I just happened to have a zombie dream last night and woke up to a flash fiction challenge in which I had to start a story with a dead body. I know…zombies are overdone, but I still had fun with it.
Ever smell a dead rat in your walls? Bloating and releasing its gasses, letting off a smell that makes your throat tighten and eyes water. Imagine that smell is all around you, and instead of one dead rat, there’s thousands. Add a little dollar-store perfume, and you’ve got what this was. Flies buzzed in our ears, maggots coating the ground. Couldn’t walk five feet without stepping on something crunchy and mushy at the same time.
Why were the maggots on the ground? Usually they’re stuffed up inside a body, like they want to be candy in a piñata. Thing was, some kid had already swung and hit that piñata sending those penis-shaped bugs flying. And what did the body do?
Ha! I’ll tell you one thing; I had never seen one outside of a funeral home, but I knew it wasn’t supposed to snarl and gnash its teeth when I took out my bat and swung. I all but shit my pants, running like … well is there any more reason to run than when some dead guy is chasin’ you? I don’t think so. And hell if I wanted to find out what happened if I stuck around. Just wished I hadn’t worn flip-flops.
The woods near my grandparent’s place are thick, cracked open with twisted creeks and offshoot streams from the Bogue Chitto River. Half the time you don’t know if you’re runnin’ east or west. I just ran, cutting my feet up on sticker plants and sweet-gum balls. I abandoned my flip-flops in one of those creek beds when my feet sank keep in slimy, thick mud. By the time I reached the edge of the woods, I felt like my one of my lungs had collapsed. I panted, wanted to throw up between gasps for breath.
That tight knot in my stomach had traveled up my chest, burning with every inhale. I stopped, bent over with my hands on my knees, shaking like a Chihuahua. Bile coated the back of my throat. Tasted like rotten apples dipped in pure vanilla extract. My heart beat against my chest as though it wanted to break free, hammering at my ribs with enough force that I could feel it in my shoulders and neck.
I heard the crack of twigs, the rustling of bushes, a grunt and a moan. No time to puke standing still, I just let it go as I took off. Big yellow chunks sliding down my chin and onto my shirt. Might have been a nasty sight, but when you’re running for your life, that doesn’t matter much.
Seeing my grandparent’s house just at the top of the hill gave me the extra boost I needed. My legs kicked against the ground harder and faster than I’d ever imagined possible. Cows lookin’ at me like I was some sort of crazed psycho coming to eat them straight out of the field. They took off, the entire herd trampling their own shit. The pounding of their hooves rumbled in the ground, a sound that reminds me of thunder. I’d heard it before, every Fourth of July. Fireworks would go off and they’d become a rainless storm.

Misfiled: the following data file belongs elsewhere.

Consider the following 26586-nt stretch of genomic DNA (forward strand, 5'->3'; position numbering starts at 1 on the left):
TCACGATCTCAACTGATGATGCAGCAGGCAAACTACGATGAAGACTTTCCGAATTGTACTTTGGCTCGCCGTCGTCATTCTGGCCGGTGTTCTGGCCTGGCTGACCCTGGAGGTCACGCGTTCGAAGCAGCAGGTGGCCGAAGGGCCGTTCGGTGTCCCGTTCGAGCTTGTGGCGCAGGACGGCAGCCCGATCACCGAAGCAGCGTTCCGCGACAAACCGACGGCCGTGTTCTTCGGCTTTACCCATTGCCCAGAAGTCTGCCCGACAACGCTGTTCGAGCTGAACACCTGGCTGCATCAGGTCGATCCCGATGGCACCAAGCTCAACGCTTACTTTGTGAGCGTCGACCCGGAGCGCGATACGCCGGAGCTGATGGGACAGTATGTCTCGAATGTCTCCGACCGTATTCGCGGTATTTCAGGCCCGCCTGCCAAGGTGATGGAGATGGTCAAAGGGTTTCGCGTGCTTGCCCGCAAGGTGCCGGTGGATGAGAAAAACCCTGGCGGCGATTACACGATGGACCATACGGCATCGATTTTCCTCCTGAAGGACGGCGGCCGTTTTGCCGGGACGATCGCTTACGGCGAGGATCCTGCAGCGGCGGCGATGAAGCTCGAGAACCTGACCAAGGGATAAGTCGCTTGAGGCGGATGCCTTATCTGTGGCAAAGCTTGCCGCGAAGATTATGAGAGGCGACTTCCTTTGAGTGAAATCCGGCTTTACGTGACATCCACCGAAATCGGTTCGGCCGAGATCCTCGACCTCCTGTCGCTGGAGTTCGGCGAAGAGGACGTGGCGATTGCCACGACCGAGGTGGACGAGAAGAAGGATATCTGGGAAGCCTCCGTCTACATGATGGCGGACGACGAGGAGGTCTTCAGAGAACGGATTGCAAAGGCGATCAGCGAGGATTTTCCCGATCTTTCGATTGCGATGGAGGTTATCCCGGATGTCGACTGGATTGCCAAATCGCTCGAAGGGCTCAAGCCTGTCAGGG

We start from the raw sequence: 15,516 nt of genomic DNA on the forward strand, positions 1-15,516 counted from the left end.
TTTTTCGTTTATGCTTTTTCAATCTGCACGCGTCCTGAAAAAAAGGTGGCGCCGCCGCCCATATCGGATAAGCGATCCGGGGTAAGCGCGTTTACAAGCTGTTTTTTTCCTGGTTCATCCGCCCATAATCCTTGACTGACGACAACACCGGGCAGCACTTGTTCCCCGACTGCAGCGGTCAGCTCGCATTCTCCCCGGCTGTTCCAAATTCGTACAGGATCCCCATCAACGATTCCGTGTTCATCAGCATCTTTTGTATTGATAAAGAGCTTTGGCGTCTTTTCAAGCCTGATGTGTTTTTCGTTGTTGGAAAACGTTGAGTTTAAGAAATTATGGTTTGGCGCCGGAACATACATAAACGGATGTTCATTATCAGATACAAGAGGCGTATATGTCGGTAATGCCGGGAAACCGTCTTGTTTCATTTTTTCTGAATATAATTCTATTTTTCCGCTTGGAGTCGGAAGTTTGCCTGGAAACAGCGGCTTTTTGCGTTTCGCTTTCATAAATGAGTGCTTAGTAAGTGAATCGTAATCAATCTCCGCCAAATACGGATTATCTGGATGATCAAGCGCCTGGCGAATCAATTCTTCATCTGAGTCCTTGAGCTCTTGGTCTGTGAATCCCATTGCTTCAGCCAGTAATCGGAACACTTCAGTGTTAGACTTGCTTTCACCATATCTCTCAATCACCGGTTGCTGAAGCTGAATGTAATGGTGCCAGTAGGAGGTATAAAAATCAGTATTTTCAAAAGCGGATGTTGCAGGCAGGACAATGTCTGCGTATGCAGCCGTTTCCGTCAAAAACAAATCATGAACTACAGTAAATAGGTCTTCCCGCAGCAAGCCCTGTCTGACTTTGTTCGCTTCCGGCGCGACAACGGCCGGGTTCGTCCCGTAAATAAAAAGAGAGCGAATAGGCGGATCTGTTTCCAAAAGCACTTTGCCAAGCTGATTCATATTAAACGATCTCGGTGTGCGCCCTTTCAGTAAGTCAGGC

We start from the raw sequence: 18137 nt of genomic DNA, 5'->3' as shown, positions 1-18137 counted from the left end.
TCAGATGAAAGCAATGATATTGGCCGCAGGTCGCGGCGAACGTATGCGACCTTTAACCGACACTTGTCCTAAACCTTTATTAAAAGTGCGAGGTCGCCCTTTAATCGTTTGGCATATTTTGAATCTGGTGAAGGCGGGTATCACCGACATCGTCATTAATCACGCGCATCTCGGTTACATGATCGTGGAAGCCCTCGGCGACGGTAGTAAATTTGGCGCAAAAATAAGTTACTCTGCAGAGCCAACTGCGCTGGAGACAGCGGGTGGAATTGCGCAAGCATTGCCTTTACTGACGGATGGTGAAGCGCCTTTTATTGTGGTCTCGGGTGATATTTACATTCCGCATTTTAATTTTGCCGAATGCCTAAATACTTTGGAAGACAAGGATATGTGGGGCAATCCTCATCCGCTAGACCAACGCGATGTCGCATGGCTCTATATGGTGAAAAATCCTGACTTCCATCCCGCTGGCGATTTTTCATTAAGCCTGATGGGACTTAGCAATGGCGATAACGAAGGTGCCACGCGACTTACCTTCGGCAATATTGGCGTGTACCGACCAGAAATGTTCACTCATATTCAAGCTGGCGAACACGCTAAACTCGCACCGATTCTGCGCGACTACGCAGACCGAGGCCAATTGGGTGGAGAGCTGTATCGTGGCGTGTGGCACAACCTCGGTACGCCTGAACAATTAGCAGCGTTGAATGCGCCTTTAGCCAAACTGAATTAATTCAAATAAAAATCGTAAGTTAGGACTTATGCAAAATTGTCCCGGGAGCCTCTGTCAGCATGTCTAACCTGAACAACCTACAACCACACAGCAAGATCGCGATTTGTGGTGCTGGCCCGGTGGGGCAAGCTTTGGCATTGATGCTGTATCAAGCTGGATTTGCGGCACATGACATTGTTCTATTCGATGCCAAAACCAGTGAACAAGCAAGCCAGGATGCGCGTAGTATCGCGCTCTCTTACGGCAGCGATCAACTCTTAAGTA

I started to smile, thinkin’ I was about to be across a decent barrier between a dead guy and myself. Barbed wire was wrapped good and tight around its metal posts, just put up last spring. But where was the gate? That gate looked like it was twenty miles in the wrong direction. I growled under my breath, knowin’ I didn’t have the energy to get that far. I’d have to shimmy under the fence and hope I could lay flat enough to avoid the barbs. Already had a big scar, jagged, flat and ugly – had stretched freckles running through it like veins. It went down the top of my arm to my elbow – a reminder that you don’t fight bullies next to a barbed wire fence.
I dropped to my belly and turned my head as I started to wiggle sideways. Dead guy was comin’ at me, gray skin peelin’ back to show off his gooey innards. That’s when I realized I knew the guy. Some asshole in town everyone called Skeeter. He’d gotten ugly in his old age, blond hair turned white, beer gut out like he was pregnant with a keg. Or maybe that was the bloating from bein’ dead. Hell if I knew. I hadn’t seen him in years.
I wiggled faster and winced as one barb dragged across my back. Didn’t matter. No time to matter. Once I was free, I could hear Pawpaw hollerin’ somethin’ to Grandma, but I couldn’t make out what it was. Her shrill voice, you could have heard that from ten miles out.
“Oh Ned, they’re comin’, Ned! What we gonna do?”
I bolted toward the house and saw it, heart sinking with its rhythm knocked out of sync. Looked like half the town had died. Corpses in overalls and flip-flops, big frumpy housecoats, and one was even naked. They surrounded the house.
That’s when I heard it behind me. A groan too close to my ear, that slobbering guttural growl that makes your breath catch in your throat. There was Mr. Fortenberry, once an English teacher at the local school, now a dead guy biting deep into my shoulder.
I never had any idea what came after death. Might have been raised Southern Baptist, but I always thought it was stupid to assume you knew what came next. Truth is, I never go anywhere, ‘cept when some fat, tasty treat crosses my path. It’s borin’ as hell, worse than being a ghost or a vampire. At least then I could float through walls or talk. Nope. Now I just shamble around surrounded by my dead friends, wishin’ this town had more people. Guess we’ll keep walkin’. There’s bound to be someone along the way.